10 Things to Think About When CHANGE Is Knocking at the Door

How to stop feeling depressed

The reality of pain and suffering. It gets real old, real fast, doesn’t it? But though it can torment us, there’s an upside. The seemingly endless downward spiral often brings change to mind. ‘Course positive change doesn’t come easy, so let’s take a look at 10 things we need to think about when change is knocking at the door…

What exactly is the change-suggesting problem? We can’t very well consider the specifics of change if we don’t know what’s really ailing us.

All too many times we’re tricked into believing change is a cinch. I mean, we sense a need for something different and, well, we change. Simple, right?

Well, not exactly.

I can recall times, personally and as a counselor, when the call for change was so loud, so booming. Yet, for reasons of self-protection, poor insight, convenience, and more, it just wasn’t heard.

We can’t let that happen. So let’s roll-up our sleeves and get to work.

Setting the Table | Stages of Change and Ambivalence

We need to do some table-setting before we get into our “10 Things.” Let’s quickly review the stages of change and ambivalence. You’ll see why they’re important.

Some 40 years ago, psychologists James O. Prochaska and Carlo DiClemente began working on their transtheoretical model (TTM) of behavior change. It’s most often referred to as the “stages of change.” Here we go…

  1. Precontemplation: No intended action in the foreseeable future. In fact, awareness of a problem may not exist.
  2. Contemplation: Problem is acknowledged, and thinking about solving it commences.
  3. Preparation: Planning to take action and making final adjustments. Ambivalence is still an issue, so convincing may be required.
  4. Action: It’s on. Behavior and surroundings modification is happening. It’s this stage that requires the greatest time and energy commitment.
  5. Maintenance: Without a strong commitment to change, and reinforcement, relapse is inevitable – typically to precontemplation or contemplation.
  6. Relapse: Self-explanatory. It specifically applies to those who successfully ceased compulsive behavior(s) (substance/pornography use, gambling, etc.).

Now, it’s important to understand that the most successful “changers” run through the stages three to four times before emerging without a boo-boo.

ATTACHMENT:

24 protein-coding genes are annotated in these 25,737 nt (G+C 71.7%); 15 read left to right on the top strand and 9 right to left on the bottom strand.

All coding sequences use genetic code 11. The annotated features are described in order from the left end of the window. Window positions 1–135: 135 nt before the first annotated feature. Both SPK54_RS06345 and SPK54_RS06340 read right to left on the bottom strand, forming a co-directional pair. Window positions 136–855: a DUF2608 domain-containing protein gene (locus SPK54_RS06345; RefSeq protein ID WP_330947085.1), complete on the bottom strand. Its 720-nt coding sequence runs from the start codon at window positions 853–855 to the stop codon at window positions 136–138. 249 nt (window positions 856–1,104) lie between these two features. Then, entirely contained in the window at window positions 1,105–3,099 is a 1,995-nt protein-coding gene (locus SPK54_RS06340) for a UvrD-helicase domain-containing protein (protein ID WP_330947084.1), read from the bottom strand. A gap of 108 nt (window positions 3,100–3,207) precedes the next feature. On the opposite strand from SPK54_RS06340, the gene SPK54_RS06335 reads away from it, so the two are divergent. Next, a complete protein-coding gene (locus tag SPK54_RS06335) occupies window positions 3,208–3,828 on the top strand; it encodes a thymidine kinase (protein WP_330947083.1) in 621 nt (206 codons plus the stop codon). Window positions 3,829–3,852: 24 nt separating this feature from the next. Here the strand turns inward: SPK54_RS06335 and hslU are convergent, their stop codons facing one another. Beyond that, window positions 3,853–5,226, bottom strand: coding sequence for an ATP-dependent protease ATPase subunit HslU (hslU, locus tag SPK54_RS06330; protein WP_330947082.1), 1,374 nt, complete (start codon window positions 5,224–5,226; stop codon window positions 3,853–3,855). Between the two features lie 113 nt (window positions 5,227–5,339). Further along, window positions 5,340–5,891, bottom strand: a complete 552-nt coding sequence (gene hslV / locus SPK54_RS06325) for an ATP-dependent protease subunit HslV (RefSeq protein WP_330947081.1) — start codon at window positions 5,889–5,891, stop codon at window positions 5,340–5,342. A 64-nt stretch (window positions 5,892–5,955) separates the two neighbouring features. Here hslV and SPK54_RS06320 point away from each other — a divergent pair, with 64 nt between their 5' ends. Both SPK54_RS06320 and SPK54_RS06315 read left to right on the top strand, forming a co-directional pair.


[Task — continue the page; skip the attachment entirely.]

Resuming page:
On to ambivalence, which can be a deal-breaker throughout the change process. What is it? Simply, simultaneous and contradictory attitudes or feelings toward, in this case, an action. If you’d like to learn more, take a look at Chipur article The Ambivalence Mire | Get Out of the Mud with Motivational Interviewing or do some internet work.

10 Things to Think About When CHANGE Is Knocking at the Door

Okay, now that we have our table set with the stages of change and ambivalence, let’s sit down for the meal: 10 Things to Think About When CHANGE Is Knocking at the Door…

  1. What exactly is the change-suggesting problem? We can’t very well consider the specifics of change if we don’t know what’s really ailing us.
  2. Where are we on the stages of change? How can we know our next moves and what to expect if we don’t know where we are in the change progression?
  3. Assess the ambivalence factor. If it’s significantly high, dig for insight and make the indicated adjustments.
  4. Have we established a life purpose – the very meaning of our life? If not, it’s time. What better guiding light to lead us through change? Check-out Chipur article Is This Really All There Is? (I mean, really really?).
  5. Bring-in a second (or third) party for consultation, monitoring, encouragement, and support.
  6. Compose a document with the problem at the top and start listing potential changes, even if they don’t make sense or we’re clueless as to how we’ll implement them.
  7. Let the document sit overnight and revisit it, because it’s time to make our change decision. It’s my recommendation that we max-out at three.
  8. Think about the choices and visualize them in action. How do they look? How do they fit? How will they be implemented? Will they resolve the problem? Set an action date.
  9. The action date has arrived and off we go. No excuses!
  10. Establish maintenance strategies and techniques and begin using them immediately.

And That’s That

Pain and suffering, the precursors of change. Kind of a hopeful perspective, don’t you think? Thing is, though, positive change doesn’t come easy. Even when we know it’s desperately needed, it can be one scary proposition.

Is change knocking at your door? Grab our “10 Things” and answer it. Don’t sweat the wolf.

If you’re considering change, you’ll need ideas. Plenty available in 691 Chipur articles.